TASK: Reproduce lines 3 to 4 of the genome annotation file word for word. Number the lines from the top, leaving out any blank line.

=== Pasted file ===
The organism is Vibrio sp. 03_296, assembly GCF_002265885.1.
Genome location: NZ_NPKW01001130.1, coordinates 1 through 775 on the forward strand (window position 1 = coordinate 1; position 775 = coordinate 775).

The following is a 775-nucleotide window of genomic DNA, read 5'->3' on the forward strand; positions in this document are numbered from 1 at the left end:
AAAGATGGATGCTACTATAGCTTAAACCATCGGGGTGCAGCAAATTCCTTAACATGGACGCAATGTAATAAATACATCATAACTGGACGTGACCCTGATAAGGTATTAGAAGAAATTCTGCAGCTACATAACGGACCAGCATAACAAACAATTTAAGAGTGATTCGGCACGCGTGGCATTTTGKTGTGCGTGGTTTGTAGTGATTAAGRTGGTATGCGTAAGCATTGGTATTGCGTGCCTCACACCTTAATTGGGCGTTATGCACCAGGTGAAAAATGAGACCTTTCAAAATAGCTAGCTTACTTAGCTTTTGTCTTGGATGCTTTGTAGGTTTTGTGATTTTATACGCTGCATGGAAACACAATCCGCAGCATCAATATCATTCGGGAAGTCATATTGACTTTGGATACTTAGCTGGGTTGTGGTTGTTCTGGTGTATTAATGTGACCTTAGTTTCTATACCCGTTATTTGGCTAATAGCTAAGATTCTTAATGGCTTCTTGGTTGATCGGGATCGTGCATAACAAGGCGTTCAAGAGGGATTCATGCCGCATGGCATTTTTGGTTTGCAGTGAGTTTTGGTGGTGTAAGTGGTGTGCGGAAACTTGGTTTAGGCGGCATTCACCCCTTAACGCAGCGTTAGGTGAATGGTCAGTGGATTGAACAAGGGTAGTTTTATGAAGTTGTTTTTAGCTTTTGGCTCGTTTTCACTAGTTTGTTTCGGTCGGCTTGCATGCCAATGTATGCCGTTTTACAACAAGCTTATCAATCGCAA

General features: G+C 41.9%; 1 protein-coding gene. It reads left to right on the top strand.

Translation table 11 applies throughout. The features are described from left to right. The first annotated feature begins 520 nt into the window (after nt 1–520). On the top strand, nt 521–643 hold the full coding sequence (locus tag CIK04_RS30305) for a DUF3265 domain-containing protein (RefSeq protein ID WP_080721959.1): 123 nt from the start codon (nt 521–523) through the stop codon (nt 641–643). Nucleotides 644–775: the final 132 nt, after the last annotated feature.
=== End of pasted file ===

The following is a 775-nucleotide window of genomic DNA, read 5'->3' on the forward strand; positions in this document are numbered from 1 at the left end:
AAAGATGGATGCTACTATAGCTTAAACCATCGGGGTGCAGCAAATTCCTTAACATGGACGCAATGTAATAAATACATCATAACTGGACGTGACCCTGATAAGGTATTAGAAGAAATTCTGCAGCTACATAACGGACCAGCATAACAAACAATTTAAGAGTGATTCGGCACGCGTGGCATTTTGKTGTGCGTGGTTTGTAGTGATTAAGRTGGTATGCGTAAGCATTGGTATTGCGTGCCTCACACCTTAATTGGGCGTTATGCACCAGGTGAAAAATGAGACCTTTCAAAATAGCTAGCTTACTTAGCTTTTGTCTTGGATGCTTTGTAGGTTTTGTGATTTTATACGCTGCATGGAAACACAATCCGCAGCATCAATATCATTCGGGAAGTCATATTGACTTTGGATACTTAGCTGGGTTGTGGTTGTTCTGGTGTATTAATGTGACCTTAGTTTCTATACCCGTTATTTGGCTAATAGCTAAGATTCTTAATGGCTTCTTGGTTGATCGGGATCGTGCATAACAAGGCGTTCAAGAGGGATTCATGCCGCATGGCATTTTTGGTTTGCAGTGAGTTTTGGTGGTGTAAGTGGTGTGCGGAAACTTGGTTTAGGCGGCATTCACCCCTTAACGCAGCGTTAGGTGAATGGTCAGTGGATTGAACAAGGGTAGTTTTATGAAGTTGTTTTTAGCTTTTGGCTCGTTTTCACTAGTTTGTTTCGGTCGGCTTGCATGCCAATGTATGCCGTTTTACAACAAGCTTATCAATCGCAA